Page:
Going to Greenbelt had been the cornerstone of my vacation plan. A festival of arts, faith and justice in the English countryside that is held every year over the last weekend in August (the English “Bank Holiday Weekend” - like our Laborday but a week earlier). Martín decided to come with me, rather than stay with friends in London, and we agreed to camp. I was convinced it was going to be an adventure and part of the rich experience of the long weekend.
It was for two full days… until it started raining.
We got there, after a whirlwind tour of London, Porstmouth and Seaford (to see friends, family and be tourists), got our festival programs and found a place to set up our tent. I was overjoyed when I realized what the theme for the weekend was. I had read the title on the web site of course, but I had not connected it to its source material. The weekend was entitled: "This Bright Field”
It is the title of a poem by RS Thomas, one of my favorite poets of the 20th Century, a welsh priest who was grumpy and irascible but managed to capture moments of sublime beauty in amongst the harshness of life:
This Bright Field
By RS Thomas
I have seen the sun break through
to illuminate a small field
for a while, and gone my way
and forgotten it. But that was the
pearl of great price, the one field that had
treasure in it. I realise now
that I must give all that I have
to possess it. Life is not hurrying
on to a receding future, nor hankering after
an imagined past. It is the turning
aside like Moses to the miracle
of the lit bush, to a brightness
that seemed as transitory as your youth
once, but is the eternity that awaits you.
I read the poem, a particular favorite, and it made complete sense that I was here. I had been rushing through a program year that was really quite full of transitions and challenges at Transfig and I was tired, possibly exhausted. So when I decided to go to Greenbelt I must have subconsciously been wanting to slow down and experience the kind of moment of insight that Thomas describes.
I am grateful to John Tornquist and Matt Longnecker for understanding that and for helping me make the trip possible.
So here we were, in a field, contemplating the beauty of creation in the grounds of an English country house. The weekend unfolded with drama, art, worship and thoughtful talks. At some points it almost seemed overwhelming as there was so much to process, but I also met with old friends and made new ones and had an experience that people often describe in relation to Greenbelt, which was being able to talk through what was happening each night with other festival goers at the greenbelt ‘pub’ - which was really just a tent with a bar.
Those conversations fed me and helped me sort out what I was feeling about my experience of the festival. I caught up with Peterson Toscano, an old friend who was performing at Greenbelt, Louis Darrant another old friend and a priest in the Church of England, my English Colleague group and new friends including Ben and Rich (who had met and started a romance at Greenbelt ten years earlier and were still coming back years later, now married).
The bright field really was a time to turn aside from the hurry of life and take time to be in the present.
Being in the present can be challenging though. All kinds of feelings surface when you slow down and pay attention. I have alluded to it already but I have to admit to the last year has been tough. It has been tough due to some of my own longstanding underlying emotional and spiritual topography, and there was also the transitions in parish life at Transfig. Past history and present tiredness combined with my existential questions as I sat on the grass and listened to John Bell talking about the darkness in the Psalms.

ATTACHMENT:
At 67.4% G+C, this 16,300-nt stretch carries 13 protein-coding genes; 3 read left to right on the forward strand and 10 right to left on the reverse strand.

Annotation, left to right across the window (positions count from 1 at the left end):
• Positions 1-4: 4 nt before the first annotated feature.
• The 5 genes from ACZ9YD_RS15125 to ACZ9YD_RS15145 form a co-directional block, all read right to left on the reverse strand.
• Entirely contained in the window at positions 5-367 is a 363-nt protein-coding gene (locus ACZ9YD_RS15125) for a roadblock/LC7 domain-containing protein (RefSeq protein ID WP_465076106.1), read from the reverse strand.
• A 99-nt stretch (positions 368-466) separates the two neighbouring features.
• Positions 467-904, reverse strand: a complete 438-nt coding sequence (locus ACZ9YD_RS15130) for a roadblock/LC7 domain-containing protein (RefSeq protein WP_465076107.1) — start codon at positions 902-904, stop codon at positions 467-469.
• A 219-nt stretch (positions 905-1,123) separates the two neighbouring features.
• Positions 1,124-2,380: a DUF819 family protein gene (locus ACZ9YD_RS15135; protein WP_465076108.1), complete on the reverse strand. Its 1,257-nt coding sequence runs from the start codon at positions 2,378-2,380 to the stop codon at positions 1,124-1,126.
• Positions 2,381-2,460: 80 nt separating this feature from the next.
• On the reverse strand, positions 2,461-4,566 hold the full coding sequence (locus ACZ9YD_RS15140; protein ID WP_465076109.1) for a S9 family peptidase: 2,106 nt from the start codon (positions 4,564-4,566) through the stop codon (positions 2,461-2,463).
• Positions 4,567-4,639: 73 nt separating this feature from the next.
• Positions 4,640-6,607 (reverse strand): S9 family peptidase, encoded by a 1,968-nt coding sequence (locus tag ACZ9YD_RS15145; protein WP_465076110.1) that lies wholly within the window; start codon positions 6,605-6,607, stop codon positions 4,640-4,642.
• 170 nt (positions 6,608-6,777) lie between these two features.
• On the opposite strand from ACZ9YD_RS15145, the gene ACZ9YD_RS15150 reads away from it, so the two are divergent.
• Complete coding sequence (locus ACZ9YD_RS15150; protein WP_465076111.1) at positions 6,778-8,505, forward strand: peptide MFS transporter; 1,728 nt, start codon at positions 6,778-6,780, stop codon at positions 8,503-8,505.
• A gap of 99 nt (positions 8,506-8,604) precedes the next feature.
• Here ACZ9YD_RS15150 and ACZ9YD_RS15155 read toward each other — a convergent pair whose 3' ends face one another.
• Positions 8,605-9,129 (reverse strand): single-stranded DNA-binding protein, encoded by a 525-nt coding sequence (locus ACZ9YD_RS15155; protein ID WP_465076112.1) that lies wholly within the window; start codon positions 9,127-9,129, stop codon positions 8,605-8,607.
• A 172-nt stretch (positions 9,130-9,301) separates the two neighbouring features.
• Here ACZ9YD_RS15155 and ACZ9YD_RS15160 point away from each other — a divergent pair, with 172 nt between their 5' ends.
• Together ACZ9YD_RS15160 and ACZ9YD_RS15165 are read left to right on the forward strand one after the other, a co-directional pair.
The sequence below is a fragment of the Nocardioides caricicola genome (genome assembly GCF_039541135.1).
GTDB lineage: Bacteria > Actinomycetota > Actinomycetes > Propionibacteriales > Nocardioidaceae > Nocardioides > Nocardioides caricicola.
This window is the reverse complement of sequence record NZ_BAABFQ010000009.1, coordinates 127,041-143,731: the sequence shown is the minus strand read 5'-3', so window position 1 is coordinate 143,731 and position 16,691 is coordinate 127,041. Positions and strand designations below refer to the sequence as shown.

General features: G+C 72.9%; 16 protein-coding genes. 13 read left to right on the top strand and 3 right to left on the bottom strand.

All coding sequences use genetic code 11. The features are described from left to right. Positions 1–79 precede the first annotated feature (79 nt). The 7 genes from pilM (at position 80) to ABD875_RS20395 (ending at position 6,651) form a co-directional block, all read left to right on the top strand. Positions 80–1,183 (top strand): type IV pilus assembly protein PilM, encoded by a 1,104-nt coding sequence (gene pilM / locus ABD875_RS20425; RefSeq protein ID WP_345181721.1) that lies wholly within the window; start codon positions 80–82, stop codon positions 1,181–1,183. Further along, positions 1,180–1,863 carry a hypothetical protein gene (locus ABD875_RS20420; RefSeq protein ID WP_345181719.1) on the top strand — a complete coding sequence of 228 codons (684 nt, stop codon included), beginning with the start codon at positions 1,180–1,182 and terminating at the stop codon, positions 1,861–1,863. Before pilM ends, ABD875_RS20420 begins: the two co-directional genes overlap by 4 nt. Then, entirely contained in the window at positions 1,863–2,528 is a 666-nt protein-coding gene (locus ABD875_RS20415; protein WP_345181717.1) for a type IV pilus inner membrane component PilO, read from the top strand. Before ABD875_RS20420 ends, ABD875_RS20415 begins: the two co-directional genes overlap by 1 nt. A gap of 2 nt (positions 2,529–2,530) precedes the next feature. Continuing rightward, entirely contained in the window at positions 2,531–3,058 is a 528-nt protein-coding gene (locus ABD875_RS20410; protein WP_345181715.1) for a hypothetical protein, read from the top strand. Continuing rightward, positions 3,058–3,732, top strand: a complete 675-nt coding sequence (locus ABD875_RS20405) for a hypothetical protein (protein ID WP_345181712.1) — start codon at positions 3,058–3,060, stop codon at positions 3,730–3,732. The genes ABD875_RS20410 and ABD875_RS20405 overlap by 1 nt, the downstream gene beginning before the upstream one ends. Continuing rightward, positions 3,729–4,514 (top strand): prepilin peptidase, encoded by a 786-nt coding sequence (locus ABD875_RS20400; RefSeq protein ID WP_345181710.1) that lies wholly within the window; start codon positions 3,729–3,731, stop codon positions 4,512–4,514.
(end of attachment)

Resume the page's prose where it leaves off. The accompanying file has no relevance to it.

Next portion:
I realized back in June that I had needed a moment to pause and look at both my life and God’s bright field from a new perspective, so I had decided to open up some space to think and pray, take proper time off and reflect on where I was. Before I went the Vestry and I talked creatively and and I also talked to my Spiritual Advisor, then on my vacation I had some good conversations with my partner, my family and friends. Now here I was, in the moment of reflection, thinking about darkness and the bright presence of God in this strange context in a field. What did I find?
Well, firstly I found that when you go away to a camp site in England over the August Bank Holiday weekend it may be sunny for a while but it will inevitably rain eventually. I found that rain and mud and sleeping on the ground could be uncomfortable and make me grumpy. And of course I found that experiences of spiritual searching include dark challenges as much as bright insights.
But I also realized that a loving God is moving in my life and in our world. I remembered that I am a beloved child of that loving God. I am part of a community at Transfiguration where people wrestle daily with symptoms of burn out and exhaustion but it is also a community that has depth, compassion and vision in abundance. I realize I face darkness in my own life and in ministry, but in facing it I find in it shoots of new growth and hope right there in the darkness. I know I can step out into my day and my calling with joy, hope and courage. I realized that spiritual growth is only achieved when darkness is confronted. So basically, I realized that the bright field and the muddy field are one and the same, and that I need both to grow.
From the UK, Matthew loved US culture from the first time he picked up a Fantastic Four Comic when he was 12.